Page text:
Chalcogenide nanofeatures on calcium fluoride bring metalens technology to the mid-IR
Mid-IR metalenses with 75% efficiency and diffraction-limited performance were created.
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Now, scientists at the Massachusetts Institute of Technology (MIT; Cambridge, MA), the University of Electronic Science and Technology of China, and the East China Normal University have rectified this situation by creating diffraction-limited mid-IR metasurface optics using chalcogenide-alloy nanofeatures lithographically fabricated on calcium fluoride (CaF2) substrates.1 Such optics could help to simplify and lighten the weight of mid-IR sensing instruments for the detection of biomolecular and chemical signals.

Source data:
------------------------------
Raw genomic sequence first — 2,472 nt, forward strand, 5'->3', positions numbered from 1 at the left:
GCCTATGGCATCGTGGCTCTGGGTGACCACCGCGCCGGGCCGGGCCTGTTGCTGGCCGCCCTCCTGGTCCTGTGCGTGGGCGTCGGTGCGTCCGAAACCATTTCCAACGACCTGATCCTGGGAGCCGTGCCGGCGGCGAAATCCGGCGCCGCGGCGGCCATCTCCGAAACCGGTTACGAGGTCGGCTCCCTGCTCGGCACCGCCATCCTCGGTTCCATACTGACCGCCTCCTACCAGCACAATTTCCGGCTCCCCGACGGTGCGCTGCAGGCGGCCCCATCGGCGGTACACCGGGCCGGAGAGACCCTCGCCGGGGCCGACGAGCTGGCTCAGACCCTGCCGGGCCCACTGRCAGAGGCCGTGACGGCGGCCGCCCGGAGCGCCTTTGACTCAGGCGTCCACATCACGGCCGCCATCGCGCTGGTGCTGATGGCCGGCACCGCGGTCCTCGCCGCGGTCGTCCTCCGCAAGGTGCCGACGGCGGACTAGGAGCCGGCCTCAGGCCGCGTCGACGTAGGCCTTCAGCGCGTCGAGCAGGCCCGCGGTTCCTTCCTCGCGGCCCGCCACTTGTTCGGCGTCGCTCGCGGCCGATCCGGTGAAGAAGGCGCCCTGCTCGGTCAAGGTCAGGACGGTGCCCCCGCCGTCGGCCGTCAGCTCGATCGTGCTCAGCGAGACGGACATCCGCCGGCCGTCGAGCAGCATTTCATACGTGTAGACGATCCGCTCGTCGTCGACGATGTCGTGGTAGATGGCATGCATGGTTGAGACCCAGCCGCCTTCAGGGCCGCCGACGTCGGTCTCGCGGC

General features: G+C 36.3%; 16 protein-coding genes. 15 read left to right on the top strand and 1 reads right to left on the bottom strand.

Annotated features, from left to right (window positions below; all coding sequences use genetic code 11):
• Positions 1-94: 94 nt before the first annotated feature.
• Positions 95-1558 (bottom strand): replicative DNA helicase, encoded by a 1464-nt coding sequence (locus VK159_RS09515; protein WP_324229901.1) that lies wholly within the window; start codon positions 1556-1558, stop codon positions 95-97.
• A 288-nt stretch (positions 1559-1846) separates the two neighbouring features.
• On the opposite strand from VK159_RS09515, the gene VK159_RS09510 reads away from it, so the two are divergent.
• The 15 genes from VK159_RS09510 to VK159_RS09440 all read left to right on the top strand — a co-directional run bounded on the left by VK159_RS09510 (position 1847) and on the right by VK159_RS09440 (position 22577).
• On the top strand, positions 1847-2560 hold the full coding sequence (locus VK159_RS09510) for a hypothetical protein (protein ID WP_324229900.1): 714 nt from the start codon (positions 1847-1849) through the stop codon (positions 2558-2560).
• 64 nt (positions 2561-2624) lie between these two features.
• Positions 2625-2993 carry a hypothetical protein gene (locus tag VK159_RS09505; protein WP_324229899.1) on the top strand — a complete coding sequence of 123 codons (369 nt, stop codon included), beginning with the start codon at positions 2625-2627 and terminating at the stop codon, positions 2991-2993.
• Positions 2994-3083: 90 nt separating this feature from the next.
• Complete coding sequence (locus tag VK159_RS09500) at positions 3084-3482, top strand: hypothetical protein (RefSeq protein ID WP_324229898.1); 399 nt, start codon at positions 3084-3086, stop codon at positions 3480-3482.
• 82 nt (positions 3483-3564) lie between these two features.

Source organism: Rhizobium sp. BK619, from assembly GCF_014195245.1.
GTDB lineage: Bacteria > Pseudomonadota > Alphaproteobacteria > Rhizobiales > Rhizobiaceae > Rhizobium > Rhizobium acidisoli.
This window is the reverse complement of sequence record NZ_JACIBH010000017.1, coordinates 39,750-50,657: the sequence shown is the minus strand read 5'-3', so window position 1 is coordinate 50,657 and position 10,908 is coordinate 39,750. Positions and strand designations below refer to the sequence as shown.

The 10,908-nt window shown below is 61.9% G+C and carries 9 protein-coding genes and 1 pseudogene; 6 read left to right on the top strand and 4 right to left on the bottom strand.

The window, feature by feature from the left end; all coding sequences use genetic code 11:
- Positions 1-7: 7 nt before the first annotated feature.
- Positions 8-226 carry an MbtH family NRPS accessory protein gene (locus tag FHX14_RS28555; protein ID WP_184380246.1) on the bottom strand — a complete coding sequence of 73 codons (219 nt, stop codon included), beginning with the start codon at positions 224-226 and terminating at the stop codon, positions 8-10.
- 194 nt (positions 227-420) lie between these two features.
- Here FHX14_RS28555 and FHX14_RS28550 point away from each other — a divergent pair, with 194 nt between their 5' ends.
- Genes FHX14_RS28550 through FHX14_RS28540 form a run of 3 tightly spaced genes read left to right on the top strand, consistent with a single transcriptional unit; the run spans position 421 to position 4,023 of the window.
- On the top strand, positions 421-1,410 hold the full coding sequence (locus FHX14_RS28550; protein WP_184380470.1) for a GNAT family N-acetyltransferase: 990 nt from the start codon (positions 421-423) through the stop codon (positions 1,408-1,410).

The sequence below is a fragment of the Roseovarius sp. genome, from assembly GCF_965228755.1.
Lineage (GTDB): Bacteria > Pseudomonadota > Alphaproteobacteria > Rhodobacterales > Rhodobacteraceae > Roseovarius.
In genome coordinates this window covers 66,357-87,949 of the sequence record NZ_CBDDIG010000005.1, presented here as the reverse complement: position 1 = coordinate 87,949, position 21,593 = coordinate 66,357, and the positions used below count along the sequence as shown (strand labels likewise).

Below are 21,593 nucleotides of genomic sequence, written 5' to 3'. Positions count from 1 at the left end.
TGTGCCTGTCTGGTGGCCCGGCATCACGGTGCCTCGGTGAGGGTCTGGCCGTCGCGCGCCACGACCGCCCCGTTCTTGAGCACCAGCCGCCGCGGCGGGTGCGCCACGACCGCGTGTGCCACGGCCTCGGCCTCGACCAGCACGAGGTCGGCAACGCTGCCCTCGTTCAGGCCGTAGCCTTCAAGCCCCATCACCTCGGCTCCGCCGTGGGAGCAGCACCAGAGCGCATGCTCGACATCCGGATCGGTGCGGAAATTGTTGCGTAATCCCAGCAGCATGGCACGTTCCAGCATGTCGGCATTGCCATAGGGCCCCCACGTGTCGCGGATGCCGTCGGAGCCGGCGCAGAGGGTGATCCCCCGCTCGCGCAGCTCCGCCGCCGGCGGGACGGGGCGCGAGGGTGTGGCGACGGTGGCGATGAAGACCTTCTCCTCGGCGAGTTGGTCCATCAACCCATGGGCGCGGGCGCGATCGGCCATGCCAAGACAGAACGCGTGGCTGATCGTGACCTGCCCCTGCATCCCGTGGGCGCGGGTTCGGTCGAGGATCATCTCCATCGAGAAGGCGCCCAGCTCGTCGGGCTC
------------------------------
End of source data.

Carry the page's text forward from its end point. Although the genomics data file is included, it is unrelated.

The wideband properties of chalcogenide and CaF2 enable optical designs to be created anywhere within a wide portion of the mid-IR. The transmissive optical efficiencies of the diffraction-limited fabricated devices ranged up to 75% for linearly polarized light.
"This kind of metasurface can be made using standard microfabrication techniques," says Tian Gu, one of the researchers. "The manufacturing is scalable."
The research was funded by the Defense Advanced Research Projects Agency (DARPA), under the Extreme Optics and Imaging Program, and the National Natural Science Foundation of China.
1. Li Zhang et al., Nature Communications (2108); doi: 10.1038/s41467-018-03831-7.